For an example of a badly behaved windows default app, the new Windows 10 photos app will continuously attempt to scan, index, and enhance all images in all libraries. That’s great if the library is only on your local drive but if the library is located on a networked computer, it will saturate your network and thrash the remote library’s hard drive endlessly.

One unsatisfactory workaround is to go to your libraries and remove all libraries on networked drives, but you shouldn’t have to do that if the Windows default apps didn’t have these horrible and destructive behaviors set by default. So instead of removing networked libraries, you can fix the problem by removing whatever Windows app (photos was the worst for me) that is causing the problem.

Of course, many people realize after the fact that they really did want that app back. So the “magic” re-installation command that you could enter into the PowerShell program (run as administrator), as found on a dozen websites and help forums, is:

Get-AppXPackage | Foreach {Add-AppxPackage -DisableDevelopmentMode -Register “$($_.InstallLocation)\AppXManifest.xml”}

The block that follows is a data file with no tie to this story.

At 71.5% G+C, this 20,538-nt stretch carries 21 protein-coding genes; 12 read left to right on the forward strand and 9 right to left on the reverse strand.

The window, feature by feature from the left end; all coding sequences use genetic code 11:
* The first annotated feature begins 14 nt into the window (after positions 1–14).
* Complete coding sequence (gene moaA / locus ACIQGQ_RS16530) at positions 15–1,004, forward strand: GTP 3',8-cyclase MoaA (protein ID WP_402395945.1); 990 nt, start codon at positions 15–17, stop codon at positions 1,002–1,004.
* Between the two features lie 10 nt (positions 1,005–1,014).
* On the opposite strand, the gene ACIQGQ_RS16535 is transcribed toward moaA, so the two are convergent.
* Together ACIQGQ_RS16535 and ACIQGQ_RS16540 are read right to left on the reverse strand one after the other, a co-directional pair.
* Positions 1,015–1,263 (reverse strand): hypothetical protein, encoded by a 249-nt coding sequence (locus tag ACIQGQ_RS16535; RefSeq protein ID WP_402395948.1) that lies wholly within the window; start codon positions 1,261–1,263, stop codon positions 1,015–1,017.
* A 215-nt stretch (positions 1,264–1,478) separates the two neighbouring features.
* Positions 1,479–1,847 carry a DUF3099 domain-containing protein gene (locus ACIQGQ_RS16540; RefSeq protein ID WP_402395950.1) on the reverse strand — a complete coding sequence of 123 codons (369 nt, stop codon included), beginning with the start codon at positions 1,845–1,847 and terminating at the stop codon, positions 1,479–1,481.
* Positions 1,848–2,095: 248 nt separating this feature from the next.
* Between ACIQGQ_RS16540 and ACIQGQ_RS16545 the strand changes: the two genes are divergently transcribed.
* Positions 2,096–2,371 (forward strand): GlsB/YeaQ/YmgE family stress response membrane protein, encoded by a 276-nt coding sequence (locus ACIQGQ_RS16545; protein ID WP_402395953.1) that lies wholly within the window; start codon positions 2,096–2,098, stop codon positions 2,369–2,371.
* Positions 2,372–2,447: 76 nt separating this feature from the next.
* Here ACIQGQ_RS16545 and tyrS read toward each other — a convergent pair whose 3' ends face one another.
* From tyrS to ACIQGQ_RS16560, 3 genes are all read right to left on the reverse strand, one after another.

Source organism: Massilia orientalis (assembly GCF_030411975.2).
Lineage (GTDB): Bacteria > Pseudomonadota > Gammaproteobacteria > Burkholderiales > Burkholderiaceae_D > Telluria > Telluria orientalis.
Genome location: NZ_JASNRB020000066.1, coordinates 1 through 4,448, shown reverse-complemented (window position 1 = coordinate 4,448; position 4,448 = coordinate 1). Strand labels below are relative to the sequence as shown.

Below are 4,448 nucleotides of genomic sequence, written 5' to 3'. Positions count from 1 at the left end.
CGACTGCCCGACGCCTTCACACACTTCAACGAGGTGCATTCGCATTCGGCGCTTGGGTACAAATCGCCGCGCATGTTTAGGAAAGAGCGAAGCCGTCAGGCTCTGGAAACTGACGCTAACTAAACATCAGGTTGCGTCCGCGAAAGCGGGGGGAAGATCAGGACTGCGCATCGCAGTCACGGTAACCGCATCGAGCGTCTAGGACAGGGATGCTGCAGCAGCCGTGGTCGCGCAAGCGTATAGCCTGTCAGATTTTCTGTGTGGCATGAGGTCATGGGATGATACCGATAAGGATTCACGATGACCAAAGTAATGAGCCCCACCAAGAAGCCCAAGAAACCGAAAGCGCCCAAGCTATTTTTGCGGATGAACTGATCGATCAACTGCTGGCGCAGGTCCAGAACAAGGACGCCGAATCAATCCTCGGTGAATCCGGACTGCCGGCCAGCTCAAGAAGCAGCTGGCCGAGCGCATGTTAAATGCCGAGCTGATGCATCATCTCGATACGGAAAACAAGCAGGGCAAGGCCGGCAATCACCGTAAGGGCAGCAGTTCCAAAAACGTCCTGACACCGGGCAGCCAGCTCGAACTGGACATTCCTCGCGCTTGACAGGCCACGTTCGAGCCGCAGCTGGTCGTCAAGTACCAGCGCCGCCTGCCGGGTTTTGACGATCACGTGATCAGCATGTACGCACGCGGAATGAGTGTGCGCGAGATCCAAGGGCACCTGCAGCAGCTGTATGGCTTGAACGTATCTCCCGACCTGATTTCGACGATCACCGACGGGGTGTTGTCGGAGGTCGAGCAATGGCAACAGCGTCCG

Detailed instructions can be found on many windows help forums so I won’t go into more detail than that.

Unfortunately under the current mainstream Windows 10 build (as of 16 Jan 2016), that will wreck all Windows default apps and make them unusable. Oops. There are a handful of other approaches to get around this including some registry tweaks and resetting permissions, but the bottom line is that for almost all users, attempting to uninstall or reinstall the default Windows 10 apps will likely break all of them without any way to repair or restore any of them, including the windows store. Thankfully, there is one solution, although it reminds me of buying a new car every time you need an oil change.